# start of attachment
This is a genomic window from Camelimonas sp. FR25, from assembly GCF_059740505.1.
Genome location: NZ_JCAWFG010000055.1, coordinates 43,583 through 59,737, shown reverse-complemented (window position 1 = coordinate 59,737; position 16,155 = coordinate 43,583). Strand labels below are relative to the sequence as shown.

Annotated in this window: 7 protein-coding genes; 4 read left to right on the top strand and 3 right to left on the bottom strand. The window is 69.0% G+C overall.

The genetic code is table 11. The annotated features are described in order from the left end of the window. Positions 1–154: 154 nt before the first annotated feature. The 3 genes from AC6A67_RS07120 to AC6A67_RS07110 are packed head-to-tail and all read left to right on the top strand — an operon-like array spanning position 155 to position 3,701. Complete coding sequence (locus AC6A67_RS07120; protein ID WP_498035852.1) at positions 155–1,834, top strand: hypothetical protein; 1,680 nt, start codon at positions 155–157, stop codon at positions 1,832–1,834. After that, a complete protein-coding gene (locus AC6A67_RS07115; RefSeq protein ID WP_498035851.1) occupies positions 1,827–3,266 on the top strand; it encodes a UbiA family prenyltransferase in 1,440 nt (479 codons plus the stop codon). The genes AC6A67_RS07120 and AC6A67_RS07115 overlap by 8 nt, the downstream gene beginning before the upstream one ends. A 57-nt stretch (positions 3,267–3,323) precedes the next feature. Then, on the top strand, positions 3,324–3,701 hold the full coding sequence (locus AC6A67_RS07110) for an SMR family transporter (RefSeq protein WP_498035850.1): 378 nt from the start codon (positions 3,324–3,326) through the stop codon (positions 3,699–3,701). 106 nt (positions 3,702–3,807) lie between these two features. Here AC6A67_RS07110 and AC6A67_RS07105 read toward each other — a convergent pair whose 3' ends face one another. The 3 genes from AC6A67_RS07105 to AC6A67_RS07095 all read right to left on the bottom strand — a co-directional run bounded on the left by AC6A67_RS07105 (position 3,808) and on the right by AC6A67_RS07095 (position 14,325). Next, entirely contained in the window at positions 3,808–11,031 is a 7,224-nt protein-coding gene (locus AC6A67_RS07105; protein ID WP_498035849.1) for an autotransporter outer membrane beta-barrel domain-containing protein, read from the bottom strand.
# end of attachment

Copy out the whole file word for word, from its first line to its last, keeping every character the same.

This is a genomic window from Camelimonas sp. FR25, from assembly GCF_059740505.1.
Genome location: NZ_JCAWFG010000055.1, coordinates 43,583 through 59,737, shown reverse-complemented (window position 1 = coordinate 59,737; position 16,155 = coordinate 43,583). Strand labels below are relative to the sequence as shown.

Annotated in this window: 7 protein-coding genes; 4 read left to right on the top strand and 3 right to left on the bottom strand. The window is 69.0% G+C overall.

The genetic code is table 11. The annotated features are described in order from the left end of the window. Positions 1–154: 154 nt before the first annotated feature. The 3 genes from AC6A67_RS07120 to AC6A67_RS07110 are packed head-to-tail and all read left to right on the top strand — an operon-like array spanning position 155 to position 3,701. Complete coding sequence (locus AC6A67_RS07120; protein ID WP_498035852.1) at positions 155–1,834, top strand: hypothetical protein; 1,680 nt, start codon at positions 155–157, stop codon at positions 1,832–1,834. After that, a complete protein-coding gene (locus AC6A67_RS07115; RefSeq protein ID WP_498035851.1) occupies positions 1,827–3,266 on the top strand; it encodes a UbiA family prenyltransferase in 1,440 nt (479 codons plus the stop codon). The genes AC6A67_RS07120 and AC6A67_RS07115 overlap by 8 nt, the downstream gene beginning before the upstream one ends. A 57-nt stretch (positions 3,267–3,323) precedes the next feature. Then, on the top strand, positions 3,324–3,701 hold the full coding sequence (locus AC6A67_RS07110) for an SMR family transporter (RefSeq protein WP_498035850.1): 378 nt from the start codon (positions 3,324–3,326) through the stop codon (positions 3,699–3,701). 106 nt (positions 3,702–3,807) lie between these two features. Here AC6A67_RS07110 and AC6A67_RS07105 read toward each other — a convergent pair whose 3' ends face one another. The 3 genes from AC6A67_RS07105 to AC6A67_RS07095 all read right to left on the bottom strand — a co-directional run bounded on the left by AC6A67_RS07105 (position 3,808) and on the right by AC6A67_RS07095 (position 14,325). Next, entirely contained in the window at positions 3,808–11,031 is a 7,224-nt protein-coding gene (locus AC6A67_RS07105; protein ID WP_498035849.1) for an autotransporter outer membrane beta-barrel domain-containing protein, read from the bottom strand.